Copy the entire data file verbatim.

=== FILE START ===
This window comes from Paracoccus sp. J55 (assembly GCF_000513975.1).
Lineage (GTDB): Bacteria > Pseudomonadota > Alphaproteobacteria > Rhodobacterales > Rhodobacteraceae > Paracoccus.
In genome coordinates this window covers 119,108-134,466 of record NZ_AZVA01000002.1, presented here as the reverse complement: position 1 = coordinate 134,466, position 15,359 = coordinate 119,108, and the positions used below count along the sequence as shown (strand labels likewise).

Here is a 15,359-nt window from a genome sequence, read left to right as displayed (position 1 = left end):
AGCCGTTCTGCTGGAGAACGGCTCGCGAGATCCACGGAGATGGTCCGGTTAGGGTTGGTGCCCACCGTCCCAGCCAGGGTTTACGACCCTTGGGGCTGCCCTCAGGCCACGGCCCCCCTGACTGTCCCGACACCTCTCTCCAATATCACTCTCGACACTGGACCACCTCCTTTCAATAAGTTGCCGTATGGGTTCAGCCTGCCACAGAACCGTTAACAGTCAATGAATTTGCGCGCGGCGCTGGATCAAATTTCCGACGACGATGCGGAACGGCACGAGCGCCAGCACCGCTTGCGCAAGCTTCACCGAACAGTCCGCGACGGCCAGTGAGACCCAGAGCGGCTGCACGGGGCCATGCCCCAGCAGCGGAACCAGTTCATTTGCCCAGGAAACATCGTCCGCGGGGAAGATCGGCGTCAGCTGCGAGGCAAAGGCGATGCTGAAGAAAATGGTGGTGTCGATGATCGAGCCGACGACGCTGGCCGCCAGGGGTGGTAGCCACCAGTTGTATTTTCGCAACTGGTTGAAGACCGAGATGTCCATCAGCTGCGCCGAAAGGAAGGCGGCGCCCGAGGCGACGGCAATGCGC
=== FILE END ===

This window comes from Paracoccus sp. J55 (assembly GCF_000513975.1).
Lineage (GTDB): Bacteria > Pseudomonadota > Alphaproteobacteria > Rhodobacterales > Rhodobacteraceae > Paracoccus.
In genome coordinates this window covers 119,108-134,466 of record NZ_AZVA01000002.1, presented here as the reverse complement: position 1 = coordinate 134,466, position 15,359 = coordinate 119,108, and the positions used below count along the sequence as shown (strand labels likewise).

Here is a 15,359-nt window from a genome sequence, read left to right as displayed (position 1 = left end):
AGCCGTTCTGCTGGAGAACGGCTCGCGAGATCCACGGAGATGGTCCGGTTAGGGTTGGTGCCCACCGTCCCAGCCAGGGTTTACGACCCTTGGGGCTGCCCTCAGGCCACGGCCCCCCTGACTGTCCCGACACCTCTCTCCAATATCACTCTCGACACTGGACCACCTCCTTTCAATAAGTTGCCGTATGGGTTCAGCCTGCCACAGAACCGTTAACAGTCAATGAATTTGCGCGCGGCGCTGGATCAAATTTCCGACGACGATGCGGAACGGCACGAGCGCCAGCACCGCTTGCGCAAGCTTCACCGAACAGTCCGCGACGGCCAGTGAGACCCAGAGCGGCTGCACGGGGCCATGCCCCAGCAGCGGAACCAGTTCATTTGCCCAGGAAACATCGTCCGCGGGGAAGATCGGCGTCAGCTGCGAGGCAAAGGCGATGCTGAAGAAAATGGTGGTGTCGATGATCGAGCCGACGACGCTGGCCGCCAGGGGTGGTAGCCACCAGTTGTATTTTCGCAACTGGTTGAAGACCGAGATGTCCATCAGCTGCGCCGAAAGGAAGGCGGCGCCCGAGGCGACGGCAATGCGC